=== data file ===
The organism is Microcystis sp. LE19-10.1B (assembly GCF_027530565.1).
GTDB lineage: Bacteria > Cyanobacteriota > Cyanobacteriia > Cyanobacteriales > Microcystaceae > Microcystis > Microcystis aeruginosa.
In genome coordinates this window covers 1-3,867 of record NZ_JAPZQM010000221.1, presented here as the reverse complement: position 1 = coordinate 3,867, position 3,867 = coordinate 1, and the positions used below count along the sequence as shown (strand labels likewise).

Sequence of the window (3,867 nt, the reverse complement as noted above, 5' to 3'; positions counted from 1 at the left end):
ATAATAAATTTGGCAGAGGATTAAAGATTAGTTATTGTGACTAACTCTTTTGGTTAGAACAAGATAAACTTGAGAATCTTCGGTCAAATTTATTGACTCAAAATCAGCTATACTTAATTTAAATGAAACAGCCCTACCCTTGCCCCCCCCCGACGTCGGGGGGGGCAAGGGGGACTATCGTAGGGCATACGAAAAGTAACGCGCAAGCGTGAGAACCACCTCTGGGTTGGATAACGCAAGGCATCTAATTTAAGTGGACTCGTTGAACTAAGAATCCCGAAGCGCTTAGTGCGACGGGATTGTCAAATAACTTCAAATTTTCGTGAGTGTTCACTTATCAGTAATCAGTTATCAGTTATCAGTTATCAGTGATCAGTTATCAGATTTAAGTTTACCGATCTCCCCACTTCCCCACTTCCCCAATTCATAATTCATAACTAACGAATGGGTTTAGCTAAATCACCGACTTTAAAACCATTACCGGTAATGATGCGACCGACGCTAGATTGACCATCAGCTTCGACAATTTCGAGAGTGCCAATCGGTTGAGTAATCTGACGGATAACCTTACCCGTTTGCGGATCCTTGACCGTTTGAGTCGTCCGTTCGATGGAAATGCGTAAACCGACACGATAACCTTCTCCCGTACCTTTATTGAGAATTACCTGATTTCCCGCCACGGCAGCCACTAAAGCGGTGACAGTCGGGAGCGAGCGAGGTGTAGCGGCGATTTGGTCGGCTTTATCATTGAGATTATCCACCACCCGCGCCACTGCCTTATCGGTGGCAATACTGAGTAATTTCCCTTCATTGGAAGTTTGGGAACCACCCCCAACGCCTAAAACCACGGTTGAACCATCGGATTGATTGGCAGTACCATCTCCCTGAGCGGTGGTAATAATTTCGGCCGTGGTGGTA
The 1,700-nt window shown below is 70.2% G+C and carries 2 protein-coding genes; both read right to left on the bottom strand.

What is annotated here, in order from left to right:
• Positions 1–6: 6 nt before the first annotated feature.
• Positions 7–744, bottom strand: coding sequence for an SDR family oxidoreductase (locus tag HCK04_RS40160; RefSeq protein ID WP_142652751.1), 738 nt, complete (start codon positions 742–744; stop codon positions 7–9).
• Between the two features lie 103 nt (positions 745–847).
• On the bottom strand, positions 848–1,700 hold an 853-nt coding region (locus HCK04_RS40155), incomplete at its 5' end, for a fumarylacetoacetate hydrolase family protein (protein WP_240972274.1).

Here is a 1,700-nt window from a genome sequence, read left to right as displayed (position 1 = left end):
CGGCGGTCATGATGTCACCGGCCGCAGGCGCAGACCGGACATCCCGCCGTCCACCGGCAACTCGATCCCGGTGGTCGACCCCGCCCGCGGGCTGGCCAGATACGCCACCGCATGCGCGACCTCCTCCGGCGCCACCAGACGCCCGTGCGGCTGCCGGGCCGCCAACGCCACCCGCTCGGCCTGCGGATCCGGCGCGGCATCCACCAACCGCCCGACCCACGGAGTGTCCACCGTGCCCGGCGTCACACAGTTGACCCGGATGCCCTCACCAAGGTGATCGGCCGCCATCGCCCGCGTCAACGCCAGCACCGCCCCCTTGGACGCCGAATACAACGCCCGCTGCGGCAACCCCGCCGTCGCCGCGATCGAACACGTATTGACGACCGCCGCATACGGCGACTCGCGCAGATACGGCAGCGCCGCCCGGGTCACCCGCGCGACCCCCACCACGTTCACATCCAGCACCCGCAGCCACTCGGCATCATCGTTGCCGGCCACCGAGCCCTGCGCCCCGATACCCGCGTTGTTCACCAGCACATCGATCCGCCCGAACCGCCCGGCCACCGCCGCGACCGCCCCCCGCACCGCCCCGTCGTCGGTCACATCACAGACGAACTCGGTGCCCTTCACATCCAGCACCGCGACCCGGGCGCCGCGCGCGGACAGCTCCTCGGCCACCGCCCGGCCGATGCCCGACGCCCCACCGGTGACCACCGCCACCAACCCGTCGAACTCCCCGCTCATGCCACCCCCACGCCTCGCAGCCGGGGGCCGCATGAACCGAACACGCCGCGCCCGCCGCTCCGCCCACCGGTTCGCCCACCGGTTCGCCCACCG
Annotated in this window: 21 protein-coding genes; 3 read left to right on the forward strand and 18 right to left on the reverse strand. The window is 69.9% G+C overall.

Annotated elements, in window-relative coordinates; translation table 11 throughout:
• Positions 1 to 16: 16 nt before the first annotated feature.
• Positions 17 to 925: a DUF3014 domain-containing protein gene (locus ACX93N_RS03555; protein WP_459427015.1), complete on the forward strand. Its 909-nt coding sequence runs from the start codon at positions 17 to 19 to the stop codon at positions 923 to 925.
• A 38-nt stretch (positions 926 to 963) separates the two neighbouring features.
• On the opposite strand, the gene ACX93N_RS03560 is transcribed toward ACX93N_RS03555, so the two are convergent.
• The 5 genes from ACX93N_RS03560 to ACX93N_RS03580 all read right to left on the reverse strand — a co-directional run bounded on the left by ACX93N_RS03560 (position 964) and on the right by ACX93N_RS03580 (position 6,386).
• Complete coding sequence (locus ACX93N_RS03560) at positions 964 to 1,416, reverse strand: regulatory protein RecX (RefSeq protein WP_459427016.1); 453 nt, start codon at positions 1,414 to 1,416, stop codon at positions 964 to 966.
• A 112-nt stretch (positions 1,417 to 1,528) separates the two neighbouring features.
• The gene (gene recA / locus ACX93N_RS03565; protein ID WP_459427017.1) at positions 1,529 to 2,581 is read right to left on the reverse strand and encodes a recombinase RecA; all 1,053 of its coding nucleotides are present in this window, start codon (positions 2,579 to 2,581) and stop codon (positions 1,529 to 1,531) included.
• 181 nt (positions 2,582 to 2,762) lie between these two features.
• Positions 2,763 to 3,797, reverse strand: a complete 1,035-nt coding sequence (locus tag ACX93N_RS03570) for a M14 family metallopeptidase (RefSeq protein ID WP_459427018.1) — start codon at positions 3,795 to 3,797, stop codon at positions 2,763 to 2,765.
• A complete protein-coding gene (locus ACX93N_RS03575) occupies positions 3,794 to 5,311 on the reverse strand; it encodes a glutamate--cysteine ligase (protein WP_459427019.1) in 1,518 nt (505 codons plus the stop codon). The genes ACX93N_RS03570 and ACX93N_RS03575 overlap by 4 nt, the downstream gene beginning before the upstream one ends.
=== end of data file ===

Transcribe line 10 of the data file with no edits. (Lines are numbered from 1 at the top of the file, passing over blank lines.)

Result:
• Between the two features lie 103 nt (positions 745–847).